Girls in Coding

Jordan Foster/VP

Jordan Foster/VP

Jordan Foster , Staff Writer

Girls have been stuck in the dominant narrative as not being skilled enough to be in the coding field. At DVC girls are free to code and prove a point in Computer Science as they showcase their recent projects at Exhibition.

Girls at DVC prove that coding, in fact, isn’t only for men and they have an equal amount of abilities. Society has claimed this horrible myth that girls don’t cut it when it comes to computer science coding. Despite this claim,  many girls at DVC feel inspired to code here and prove their point that coding is for all genders.

It’s not just boys who only know how to code but girls do, of course, know how to code,” said junior Raya Dajani. “I believe that both female and male have the potential to pursue their careers in computer science.”

At DVC’s Exhibition, Computer Science showcased a custom-made maze that they made through javascript coding. Visitors had the chance to interact with their projects and try to figure out how to solve the maze. This gave female coders a chance to show their talents and prove that they can code just as good as the boys can. They serve as the counter narrative to the people that say only boys can code which helped boosts their confidence, made them want to strive even better.

“I think it’s great. I think it’s kind of like showing the people who say things like that, that we can do it just as well as you can. And sometimes we can even do it better,” said junior Macie Legaspi. “Girls Who Code creates a community for female coders who might feel isolated. Even in the computer science pathway [it] can sometimes feel like I’m the only girl in the room.”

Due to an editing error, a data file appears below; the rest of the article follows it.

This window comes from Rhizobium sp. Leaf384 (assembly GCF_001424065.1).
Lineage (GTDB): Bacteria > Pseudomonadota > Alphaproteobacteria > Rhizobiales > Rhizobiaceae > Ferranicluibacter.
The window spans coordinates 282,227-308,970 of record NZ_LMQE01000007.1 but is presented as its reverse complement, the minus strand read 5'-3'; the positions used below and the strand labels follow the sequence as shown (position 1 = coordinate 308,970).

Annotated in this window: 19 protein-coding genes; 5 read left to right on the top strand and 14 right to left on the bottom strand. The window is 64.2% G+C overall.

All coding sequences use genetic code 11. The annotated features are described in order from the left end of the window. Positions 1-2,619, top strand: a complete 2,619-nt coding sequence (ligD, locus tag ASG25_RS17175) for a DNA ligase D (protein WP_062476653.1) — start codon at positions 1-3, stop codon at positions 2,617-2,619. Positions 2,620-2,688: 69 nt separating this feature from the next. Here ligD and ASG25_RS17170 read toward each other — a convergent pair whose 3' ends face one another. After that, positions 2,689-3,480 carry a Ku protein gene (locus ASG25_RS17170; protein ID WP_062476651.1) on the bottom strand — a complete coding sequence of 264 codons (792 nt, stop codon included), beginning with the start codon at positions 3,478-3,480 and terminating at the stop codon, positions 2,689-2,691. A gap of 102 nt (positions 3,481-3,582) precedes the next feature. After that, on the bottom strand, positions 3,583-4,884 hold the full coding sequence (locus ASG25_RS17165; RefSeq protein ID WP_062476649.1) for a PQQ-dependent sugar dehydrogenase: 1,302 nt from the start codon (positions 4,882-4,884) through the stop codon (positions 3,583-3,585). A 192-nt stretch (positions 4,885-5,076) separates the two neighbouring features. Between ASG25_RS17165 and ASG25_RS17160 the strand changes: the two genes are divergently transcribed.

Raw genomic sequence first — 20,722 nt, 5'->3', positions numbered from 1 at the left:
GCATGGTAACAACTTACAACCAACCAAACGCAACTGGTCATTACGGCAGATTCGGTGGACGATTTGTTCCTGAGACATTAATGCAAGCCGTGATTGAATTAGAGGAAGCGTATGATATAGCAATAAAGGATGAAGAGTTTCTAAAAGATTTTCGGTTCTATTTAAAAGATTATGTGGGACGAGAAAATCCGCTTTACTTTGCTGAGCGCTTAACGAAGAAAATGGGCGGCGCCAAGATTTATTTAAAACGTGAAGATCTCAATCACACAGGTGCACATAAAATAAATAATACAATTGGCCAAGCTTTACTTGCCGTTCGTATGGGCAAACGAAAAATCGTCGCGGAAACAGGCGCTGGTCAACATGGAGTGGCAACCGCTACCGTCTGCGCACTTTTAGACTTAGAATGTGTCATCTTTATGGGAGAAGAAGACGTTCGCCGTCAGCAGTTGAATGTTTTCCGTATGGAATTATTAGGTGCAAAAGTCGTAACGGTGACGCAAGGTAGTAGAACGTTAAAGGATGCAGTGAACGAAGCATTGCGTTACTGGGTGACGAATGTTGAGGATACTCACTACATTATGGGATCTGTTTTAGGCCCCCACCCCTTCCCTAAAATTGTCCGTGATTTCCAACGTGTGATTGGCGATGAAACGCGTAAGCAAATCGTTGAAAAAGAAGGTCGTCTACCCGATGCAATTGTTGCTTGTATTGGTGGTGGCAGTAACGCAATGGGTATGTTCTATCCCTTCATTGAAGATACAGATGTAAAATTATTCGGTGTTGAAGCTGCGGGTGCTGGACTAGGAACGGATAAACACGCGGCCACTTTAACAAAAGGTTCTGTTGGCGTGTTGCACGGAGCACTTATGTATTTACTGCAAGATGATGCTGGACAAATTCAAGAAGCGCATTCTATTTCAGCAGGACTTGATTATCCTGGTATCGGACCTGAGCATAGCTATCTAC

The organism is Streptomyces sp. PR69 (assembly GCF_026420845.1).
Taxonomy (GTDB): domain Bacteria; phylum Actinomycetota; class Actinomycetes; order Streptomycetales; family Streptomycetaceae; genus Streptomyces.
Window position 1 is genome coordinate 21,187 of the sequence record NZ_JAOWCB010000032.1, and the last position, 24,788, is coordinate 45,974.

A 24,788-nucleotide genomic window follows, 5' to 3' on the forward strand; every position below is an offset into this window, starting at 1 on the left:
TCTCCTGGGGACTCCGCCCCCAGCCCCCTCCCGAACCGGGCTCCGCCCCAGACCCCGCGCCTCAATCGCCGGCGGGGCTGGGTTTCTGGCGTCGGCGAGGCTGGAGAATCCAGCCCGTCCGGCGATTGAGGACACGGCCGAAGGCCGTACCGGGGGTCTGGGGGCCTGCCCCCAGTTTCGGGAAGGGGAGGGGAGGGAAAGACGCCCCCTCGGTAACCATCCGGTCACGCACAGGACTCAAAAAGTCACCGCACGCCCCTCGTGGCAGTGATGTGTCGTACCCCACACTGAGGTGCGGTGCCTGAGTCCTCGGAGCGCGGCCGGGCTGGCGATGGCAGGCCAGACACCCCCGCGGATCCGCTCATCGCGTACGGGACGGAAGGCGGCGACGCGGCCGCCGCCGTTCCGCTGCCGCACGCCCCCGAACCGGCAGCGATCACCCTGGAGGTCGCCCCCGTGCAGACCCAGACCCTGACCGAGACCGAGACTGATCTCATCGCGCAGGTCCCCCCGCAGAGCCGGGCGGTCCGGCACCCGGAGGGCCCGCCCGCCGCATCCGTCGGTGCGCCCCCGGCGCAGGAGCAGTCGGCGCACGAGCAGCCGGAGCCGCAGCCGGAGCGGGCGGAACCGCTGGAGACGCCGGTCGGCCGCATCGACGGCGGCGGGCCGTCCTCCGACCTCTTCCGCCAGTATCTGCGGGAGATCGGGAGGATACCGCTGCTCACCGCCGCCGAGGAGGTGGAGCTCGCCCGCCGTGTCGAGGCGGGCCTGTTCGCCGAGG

Some of the female coders explained the importance of having mixed genders in the computer science field. More specifically, more girls since the majority of computer science-based jobs have primarily boys. 

“I feel like it’s very important for us to represent the female side of computer science and what truly occurs in the computer science pathway as well because we have the same potential as boys. I can inspire younger girls to pursue their career in computer science,” said Dajani.

Each of them have different reasons for joining the Computer Science pathway. Their stories are similar to the general reason why most coders, including boys, join the coding field.

“I’ve always been kind of interested in computer science because of how I grew up. But I took a stem class in eighth grade,” said Legaspi. “It got me kind of really interested in the idea of engineering and working with computers and so taking computer science classes at Da Vinci has just helped kind of boost that.”

Exhibition was the perfect opportunity for young female coders to prove to the world that STEM fields are unisex and one’s gender doesn’t equate or justify their success or abilities in any field.  DVC provided many with a  great opportunity for these coders to show why they stand by their point of “All genders can code.” Showcasing their project served as the voice of their thoughts and the embodiment of all of their hard work.